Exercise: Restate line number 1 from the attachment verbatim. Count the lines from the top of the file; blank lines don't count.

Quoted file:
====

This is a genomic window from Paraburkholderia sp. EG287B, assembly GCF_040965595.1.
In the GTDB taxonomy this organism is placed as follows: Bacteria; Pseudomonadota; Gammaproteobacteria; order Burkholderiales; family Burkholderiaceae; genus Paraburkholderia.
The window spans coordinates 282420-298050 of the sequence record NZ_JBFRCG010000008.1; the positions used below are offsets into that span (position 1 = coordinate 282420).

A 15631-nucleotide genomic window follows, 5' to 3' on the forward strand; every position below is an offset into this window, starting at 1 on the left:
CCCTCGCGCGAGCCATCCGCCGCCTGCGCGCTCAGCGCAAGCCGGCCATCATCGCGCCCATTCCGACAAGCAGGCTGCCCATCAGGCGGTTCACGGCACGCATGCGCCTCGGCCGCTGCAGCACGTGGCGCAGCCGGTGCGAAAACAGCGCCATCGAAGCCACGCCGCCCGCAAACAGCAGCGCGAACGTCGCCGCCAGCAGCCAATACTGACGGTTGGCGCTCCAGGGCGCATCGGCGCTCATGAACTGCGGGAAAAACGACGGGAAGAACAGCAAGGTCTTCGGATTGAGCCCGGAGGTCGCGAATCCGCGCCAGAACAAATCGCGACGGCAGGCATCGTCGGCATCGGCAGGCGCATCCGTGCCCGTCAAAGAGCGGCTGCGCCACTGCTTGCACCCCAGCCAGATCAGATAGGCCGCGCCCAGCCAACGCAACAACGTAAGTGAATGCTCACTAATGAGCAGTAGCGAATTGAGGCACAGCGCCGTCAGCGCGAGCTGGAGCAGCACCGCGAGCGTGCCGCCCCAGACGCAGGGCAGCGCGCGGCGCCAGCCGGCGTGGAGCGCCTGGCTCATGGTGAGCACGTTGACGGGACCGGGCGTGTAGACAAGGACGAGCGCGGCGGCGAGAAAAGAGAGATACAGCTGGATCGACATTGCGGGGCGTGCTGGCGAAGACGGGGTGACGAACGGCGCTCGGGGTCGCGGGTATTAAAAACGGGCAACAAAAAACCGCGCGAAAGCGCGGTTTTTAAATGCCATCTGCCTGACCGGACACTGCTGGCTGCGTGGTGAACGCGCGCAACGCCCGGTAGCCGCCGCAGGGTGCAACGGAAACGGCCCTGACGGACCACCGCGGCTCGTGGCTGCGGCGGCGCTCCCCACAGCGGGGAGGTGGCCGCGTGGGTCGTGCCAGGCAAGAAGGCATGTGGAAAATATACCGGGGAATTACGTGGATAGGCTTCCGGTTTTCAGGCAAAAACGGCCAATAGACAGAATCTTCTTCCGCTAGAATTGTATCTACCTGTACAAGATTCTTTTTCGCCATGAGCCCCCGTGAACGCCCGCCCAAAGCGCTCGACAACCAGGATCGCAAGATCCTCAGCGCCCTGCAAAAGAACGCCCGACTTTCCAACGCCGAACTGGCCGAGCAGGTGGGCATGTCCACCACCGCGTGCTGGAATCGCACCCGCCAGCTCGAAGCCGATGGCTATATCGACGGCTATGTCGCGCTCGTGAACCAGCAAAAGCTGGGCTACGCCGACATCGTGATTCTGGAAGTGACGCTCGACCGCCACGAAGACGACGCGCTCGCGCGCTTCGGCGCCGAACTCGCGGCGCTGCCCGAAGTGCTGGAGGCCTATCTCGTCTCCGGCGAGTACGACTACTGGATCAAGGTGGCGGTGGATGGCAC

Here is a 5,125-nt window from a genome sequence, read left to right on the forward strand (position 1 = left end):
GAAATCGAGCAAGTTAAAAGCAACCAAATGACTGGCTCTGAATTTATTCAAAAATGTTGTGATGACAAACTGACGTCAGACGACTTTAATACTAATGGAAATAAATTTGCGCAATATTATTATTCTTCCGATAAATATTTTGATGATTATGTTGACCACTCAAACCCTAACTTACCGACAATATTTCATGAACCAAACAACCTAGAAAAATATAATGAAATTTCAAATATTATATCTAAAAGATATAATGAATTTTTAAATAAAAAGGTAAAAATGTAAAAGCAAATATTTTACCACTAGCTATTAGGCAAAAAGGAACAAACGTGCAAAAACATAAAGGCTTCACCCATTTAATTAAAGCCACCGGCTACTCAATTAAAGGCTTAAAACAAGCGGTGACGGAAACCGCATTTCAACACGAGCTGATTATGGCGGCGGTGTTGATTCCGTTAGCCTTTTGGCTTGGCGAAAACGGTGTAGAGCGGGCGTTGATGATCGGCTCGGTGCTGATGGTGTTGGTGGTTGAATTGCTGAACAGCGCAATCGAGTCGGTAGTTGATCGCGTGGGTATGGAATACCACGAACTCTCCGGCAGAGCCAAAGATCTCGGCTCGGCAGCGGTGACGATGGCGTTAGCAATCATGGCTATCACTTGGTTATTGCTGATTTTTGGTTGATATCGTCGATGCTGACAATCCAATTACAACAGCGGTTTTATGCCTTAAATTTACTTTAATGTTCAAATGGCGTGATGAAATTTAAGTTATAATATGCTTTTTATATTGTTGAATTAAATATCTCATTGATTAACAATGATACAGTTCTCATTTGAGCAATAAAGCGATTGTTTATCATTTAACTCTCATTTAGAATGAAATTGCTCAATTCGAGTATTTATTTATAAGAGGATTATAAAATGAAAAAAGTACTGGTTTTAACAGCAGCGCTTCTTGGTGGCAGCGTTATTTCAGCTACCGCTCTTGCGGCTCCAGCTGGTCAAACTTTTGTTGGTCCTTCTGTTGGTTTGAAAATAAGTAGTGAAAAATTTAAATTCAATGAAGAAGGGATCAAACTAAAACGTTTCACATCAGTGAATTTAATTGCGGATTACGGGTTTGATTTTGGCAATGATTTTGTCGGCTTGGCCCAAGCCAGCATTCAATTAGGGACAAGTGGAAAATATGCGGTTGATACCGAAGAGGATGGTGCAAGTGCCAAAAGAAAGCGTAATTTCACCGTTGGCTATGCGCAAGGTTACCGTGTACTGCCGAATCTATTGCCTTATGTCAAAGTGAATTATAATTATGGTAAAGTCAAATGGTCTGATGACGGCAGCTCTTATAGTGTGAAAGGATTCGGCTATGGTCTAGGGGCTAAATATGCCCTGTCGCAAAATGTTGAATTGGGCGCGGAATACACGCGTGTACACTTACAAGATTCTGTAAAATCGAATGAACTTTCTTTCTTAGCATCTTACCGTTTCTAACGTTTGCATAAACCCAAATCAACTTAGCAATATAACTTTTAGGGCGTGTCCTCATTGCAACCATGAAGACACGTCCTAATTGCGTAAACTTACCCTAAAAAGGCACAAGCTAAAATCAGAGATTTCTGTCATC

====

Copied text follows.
This is a genomic window from Paraburkholderia sp. EG287B, assembly GCF_040965595.1.